Angel Headed Hipsters at the National Theatre

First published on AOL (January 28th 2011) //

Asylum’s roving reporter Declan Tan headed to the National Theatre to give its Angel Headed Hipsters exhibition of private photos from the Beat Generation’s most famous poets the once over.

The Beats. Every right-minded reader, wannabe hipster or drug fiend aficionado has come across them at some point, either as a literary justification for their plundering scag habits, or in the form of a strategically placed book of poetry/cut-ups to intrigue those sporadic evening visitors.

Maybe both.

And most likely because they’ve vindicated your Dionysian rationale by their very existence, you have a soft and fuzzy spot reserved for them and all of their travails.

If so, then here’s something for you: a tidy little exhibition showcasing the Beats and associated merry pranksters, with the slightly unappealing name ‘Angel-headed Hipsters’ (though a quote), opening at the National Theatre this week.

Read on for a gallery of the exhibition’s highlights and some mildly chaotic literary captions.

Click through for some of the gallery’s highlights. For each images we downed a pint of whiskey, a spoonful of peyote (and an ibuprofen) and tried to imagine how the beats would write magazine captions. Just go with it… man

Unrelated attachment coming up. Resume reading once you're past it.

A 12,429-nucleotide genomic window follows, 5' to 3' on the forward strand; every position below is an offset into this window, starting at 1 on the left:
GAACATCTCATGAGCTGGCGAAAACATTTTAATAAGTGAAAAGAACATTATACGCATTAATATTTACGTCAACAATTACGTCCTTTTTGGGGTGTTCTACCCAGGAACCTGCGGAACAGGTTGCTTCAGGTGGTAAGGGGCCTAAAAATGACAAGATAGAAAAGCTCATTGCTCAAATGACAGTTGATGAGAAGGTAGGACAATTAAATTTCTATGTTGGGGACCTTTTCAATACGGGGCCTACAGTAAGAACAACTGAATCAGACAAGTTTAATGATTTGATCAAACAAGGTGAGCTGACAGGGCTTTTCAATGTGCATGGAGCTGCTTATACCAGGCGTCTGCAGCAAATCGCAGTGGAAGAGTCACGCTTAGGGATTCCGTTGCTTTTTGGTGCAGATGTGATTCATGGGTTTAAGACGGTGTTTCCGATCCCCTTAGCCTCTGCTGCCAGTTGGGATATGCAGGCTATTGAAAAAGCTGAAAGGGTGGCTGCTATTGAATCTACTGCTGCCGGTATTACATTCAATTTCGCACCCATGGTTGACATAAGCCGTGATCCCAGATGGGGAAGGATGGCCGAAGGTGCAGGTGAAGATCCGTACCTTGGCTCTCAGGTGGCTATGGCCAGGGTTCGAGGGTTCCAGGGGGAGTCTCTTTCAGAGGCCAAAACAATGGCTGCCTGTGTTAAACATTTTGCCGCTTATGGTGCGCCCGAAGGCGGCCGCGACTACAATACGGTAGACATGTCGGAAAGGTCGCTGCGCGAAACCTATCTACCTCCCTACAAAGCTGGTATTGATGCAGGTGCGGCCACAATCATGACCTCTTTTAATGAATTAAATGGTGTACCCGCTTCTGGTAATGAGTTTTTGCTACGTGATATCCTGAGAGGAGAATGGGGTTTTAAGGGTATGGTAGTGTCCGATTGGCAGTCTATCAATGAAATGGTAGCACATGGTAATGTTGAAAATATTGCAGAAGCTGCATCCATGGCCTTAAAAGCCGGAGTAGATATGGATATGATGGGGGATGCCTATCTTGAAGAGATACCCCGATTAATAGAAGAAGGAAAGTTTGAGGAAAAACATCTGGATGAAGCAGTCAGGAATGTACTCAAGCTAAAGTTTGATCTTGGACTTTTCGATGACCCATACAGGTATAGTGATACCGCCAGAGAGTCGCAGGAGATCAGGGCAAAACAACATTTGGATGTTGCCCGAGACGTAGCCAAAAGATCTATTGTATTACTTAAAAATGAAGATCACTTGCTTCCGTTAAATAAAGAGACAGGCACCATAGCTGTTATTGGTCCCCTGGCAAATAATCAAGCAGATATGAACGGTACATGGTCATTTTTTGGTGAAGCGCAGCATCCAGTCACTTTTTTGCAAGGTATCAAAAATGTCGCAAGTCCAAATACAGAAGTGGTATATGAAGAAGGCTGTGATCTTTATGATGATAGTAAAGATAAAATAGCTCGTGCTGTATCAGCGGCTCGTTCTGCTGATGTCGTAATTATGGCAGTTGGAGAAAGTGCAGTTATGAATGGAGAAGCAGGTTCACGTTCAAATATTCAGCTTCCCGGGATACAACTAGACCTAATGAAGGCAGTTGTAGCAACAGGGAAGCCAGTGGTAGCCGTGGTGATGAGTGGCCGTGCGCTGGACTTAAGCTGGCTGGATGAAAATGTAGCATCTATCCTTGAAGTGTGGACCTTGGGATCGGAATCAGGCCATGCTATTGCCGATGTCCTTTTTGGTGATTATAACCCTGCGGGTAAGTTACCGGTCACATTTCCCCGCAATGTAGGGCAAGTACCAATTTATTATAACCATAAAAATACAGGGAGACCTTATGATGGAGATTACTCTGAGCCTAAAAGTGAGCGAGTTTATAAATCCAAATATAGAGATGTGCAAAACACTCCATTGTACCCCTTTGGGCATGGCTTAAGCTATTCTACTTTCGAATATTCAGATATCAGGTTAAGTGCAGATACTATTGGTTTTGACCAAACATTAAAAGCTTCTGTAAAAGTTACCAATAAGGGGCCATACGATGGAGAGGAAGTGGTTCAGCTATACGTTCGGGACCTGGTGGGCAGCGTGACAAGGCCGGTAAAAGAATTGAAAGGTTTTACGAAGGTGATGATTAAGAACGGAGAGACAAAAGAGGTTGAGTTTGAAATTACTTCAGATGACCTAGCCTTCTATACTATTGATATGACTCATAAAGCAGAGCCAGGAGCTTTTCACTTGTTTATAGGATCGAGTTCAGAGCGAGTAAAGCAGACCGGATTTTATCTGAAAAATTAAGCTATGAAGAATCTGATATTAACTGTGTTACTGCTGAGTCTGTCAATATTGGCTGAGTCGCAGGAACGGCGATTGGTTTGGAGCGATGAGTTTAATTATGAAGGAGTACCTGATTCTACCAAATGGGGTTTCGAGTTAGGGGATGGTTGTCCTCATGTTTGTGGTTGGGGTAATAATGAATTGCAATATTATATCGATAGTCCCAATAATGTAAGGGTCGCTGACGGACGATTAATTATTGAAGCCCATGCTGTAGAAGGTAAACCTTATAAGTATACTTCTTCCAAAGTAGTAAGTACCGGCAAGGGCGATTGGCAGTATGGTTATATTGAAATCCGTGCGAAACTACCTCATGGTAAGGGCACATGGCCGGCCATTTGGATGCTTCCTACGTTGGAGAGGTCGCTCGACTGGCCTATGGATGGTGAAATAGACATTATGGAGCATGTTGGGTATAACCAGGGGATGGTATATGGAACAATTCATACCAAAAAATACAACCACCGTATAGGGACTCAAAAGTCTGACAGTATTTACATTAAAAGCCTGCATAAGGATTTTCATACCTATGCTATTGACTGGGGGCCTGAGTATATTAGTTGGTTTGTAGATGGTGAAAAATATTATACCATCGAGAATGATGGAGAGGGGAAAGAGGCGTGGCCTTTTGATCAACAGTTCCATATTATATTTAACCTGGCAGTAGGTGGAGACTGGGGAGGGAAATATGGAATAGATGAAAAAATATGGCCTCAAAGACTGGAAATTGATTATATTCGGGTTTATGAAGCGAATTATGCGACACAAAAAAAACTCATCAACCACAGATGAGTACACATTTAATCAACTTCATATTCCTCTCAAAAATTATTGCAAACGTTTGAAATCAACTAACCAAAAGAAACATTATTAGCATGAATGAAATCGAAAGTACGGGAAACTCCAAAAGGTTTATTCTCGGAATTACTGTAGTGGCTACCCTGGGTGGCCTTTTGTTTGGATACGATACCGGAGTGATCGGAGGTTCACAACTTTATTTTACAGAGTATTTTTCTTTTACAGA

The show features the beats in their prime, either posing for blurb shot posterity or simply out of their spindly faces on all manner of sought-after substances. There is portrait after portrait of the artists as young men, quietly frowning or drowning in their own iconoclastic juices.

“The main element of the exhibition shows them as friends in New York in the early 50s, four years before any of them became famous,” says theatre manager, John Langley. “They were all convinced they had a literary future, and they freed themselves to pursue it by taking menial jobs, which allowed them a level of comfort and, above all, mobility which would seem impossibly glamorous today.”

‘Howl’, a film starring James Franco as Ginsberg “premiered during the run of the exhibition, there is a perfect synergy there in that you see James Franco as Ginsberg taking some of the photographs in the exhibition, in the film,” adds Langley.

Ginsberg himself scribbled etchings and diary excerpts as captions for his pictures, and the exhibition often demonstrates his spasmodic ability to capture a mood and a moment. And on other occasions shows how he just plain forgot to twist the focussy thing. And anyway, it’s the booze and the drugs that draws us to them anyway, isn’t it? So he had a decent excuse.

For a group that wanted, fought for and, to some extent represented, freedom, they did a pretty decent job of finding it amongst the murder and the bullshit.

Make their acquaintance at the National in London until March 20.

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